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November 27, 2011



Amen to that!


D, Have you also noticed that the majority of the emails in the inbox are now just someone trying to sell you something? Which also refers back to what you said about "... the future of communication is mindless." but that future, sadly, is the now.

Dave Tutin

There are so many examples.

Also, the basic quality of written communication is in the toilet. Just today, Stuart Elliot - with whom I seldom agree on advertising - gives a classic example in the NY Times. He quotes a piece of advertising that says, "Tell us what you've always wanted to do, on Facebook." Of course, what the writer meant was, "Tell us, on Facebook, wanted you have always wanted to do."

The thought that the writer considers himself or herself a professional and is probably being paid quite a lot of money just makes me mad.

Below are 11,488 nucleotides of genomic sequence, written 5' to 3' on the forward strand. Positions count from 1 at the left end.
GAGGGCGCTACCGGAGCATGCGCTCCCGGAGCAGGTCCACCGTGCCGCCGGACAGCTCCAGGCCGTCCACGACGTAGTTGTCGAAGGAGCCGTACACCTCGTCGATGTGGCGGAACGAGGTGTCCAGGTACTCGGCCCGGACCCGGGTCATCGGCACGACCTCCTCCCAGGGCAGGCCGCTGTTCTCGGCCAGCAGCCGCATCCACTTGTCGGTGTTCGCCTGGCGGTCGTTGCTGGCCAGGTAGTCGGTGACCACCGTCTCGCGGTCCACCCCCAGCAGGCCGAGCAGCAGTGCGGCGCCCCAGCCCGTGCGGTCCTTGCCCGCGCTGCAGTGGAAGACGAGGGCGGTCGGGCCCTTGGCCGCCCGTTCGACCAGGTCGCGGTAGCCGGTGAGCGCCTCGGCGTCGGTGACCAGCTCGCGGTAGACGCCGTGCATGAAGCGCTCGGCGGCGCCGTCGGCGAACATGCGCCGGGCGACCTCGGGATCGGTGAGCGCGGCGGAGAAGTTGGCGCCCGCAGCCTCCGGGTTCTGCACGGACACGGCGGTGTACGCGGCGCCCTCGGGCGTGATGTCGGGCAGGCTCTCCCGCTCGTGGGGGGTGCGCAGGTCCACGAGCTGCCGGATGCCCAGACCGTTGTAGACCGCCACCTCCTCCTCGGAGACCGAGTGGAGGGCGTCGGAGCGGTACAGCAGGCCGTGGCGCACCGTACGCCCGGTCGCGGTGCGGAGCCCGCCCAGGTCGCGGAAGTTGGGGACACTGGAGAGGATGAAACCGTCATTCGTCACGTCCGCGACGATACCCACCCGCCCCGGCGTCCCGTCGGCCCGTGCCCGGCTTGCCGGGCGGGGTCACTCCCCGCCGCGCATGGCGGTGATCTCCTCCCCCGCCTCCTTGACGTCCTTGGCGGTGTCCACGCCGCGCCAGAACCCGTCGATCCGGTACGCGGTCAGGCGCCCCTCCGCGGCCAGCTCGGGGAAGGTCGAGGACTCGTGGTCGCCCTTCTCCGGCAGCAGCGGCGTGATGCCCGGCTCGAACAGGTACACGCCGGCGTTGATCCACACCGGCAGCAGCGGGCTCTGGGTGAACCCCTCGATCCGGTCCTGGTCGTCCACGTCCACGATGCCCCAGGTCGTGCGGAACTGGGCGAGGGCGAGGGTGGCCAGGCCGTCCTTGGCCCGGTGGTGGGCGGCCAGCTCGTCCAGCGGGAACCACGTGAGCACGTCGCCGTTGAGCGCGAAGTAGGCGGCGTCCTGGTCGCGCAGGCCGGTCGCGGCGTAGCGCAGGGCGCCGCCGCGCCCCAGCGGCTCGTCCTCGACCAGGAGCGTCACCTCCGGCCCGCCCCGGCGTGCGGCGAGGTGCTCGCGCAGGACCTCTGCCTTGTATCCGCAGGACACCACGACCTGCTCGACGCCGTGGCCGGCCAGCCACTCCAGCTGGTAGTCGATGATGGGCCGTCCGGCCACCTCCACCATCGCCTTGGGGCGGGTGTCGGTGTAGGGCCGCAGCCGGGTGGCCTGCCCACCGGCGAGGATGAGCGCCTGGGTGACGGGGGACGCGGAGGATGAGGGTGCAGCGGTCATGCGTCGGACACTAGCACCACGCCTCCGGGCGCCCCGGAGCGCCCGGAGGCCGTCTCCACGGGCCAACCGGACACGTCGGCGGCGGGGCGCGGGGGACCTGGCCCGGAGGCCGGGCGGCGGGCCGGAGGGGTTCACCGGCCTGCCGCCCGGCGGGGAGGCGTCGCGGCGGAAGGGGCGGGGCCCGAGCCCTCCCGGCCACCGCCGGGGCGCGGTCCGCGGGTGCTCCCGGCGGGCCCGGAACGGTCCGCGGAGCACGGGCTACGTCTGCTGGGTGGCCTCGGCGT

Jeff Shattuck

Dave, you are spot on about Google. I know a guy who's very high up there (hangs with Sergey and Larry) and we've talked about this issue many times. According to my friend, Google's goal is to handle communication with users in two ways and only two ways: community and computers. Personally, I think it's a bold move, but as Google seeks to grow beyond search, customer service will matter more and more and they won't have it. Not smart, I don't think, but then Google is the smartest company in the room, right? What the hell do I know?


I think there is already the beginnings of a backlash against the modern definition of customer service - which seems to be "none" or "someone off-shore". Both should be unacceptable to any company that wants us to think and say nice things about it. So, yes, not smart on Google's part.

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